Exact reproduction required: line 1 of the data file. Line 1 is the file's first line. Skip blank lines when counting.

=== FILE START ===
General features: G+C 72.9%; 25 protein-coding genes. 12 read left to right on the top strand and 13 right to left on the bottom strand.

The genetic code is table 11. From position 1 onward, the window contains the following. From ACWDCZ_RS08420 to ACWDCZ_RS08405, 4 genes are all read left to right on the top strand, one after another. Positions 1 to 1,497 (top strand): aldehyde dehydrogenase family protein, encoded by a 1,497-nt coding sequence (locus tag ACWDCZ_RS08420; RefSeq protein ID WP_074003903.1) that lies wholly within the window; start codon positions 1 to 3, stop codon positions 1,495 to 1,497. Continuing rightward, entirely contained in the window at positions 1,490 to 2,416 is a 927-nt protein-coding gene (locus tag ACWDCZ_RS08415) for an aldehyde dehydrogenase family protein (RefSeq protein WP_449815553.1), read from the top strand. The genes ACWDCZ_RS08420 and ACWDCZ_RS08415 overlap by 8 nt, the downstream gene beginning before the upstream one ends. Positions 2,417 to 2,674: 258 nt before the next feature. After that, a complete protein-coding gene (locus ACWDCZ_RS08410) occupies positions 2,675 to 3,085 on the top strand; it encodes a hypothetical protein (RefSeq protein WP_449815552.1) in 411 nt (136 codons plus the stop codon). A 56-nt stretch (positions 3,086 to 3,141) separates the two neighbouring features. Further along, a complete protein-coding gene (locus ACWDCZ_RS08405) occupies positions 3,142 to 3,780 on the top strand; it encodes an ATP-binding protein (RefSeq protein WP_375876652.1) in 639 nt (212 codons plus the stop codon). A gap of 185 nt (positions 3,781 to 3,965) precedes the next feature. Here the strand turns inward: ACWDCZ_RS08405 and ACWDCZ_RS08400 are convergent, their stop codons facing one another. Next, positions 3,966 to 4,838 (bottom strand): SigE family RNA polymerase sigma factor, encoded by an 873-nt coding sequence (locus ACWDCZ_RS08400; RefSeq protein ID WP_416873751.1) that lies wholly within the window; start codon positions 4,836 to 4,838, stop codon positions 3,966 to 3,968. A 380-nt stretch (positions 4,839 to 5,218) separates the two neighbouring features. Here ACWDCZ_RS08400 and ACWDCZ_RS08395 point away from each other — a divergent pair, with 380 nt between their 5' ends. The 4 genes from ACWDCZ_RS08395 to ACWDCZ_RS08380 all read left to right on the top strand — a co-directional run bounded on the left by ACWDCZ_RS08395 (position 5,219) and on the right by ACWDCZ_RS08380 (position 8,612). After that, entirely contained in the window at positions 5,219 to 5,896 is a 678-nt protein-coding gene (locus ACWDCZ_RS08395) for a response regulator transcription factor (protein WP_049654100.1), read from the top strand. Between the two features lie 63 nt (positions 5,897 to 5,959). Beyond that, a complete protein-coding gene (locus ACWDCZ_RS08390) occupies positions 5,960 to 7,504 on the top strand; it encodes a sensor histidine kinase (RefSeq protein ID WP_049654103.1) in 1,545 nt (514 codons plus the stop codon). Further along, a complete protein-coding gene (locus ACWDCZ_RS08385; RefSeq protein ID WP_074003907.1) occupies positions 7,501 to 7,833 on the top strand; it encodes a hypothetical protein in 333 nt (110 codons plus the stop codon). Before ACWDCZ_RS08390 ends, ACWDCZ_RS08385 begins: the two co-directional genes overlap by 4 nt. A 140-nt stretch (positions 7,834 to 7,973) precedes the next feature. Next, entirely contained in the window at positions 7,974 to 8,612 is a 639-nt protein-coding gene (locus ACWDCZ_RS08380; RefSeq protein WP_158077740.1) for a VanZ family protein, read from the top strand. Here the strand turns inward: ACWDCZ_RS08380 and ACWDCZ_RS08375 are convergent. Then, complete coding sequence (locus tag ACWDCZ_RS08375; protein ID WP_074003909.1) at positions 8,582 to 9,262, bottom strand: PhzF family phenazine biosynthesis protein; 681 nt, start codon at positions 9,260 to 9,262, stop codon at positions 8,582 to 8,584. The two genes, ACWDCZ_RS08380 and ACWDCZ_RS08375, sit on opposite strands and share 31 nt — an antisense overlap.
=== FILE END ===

General features: G+C 72.9%; 25 protein-coding genes. 12 read left to right on the top strand and 13 right to left on the bottom strand.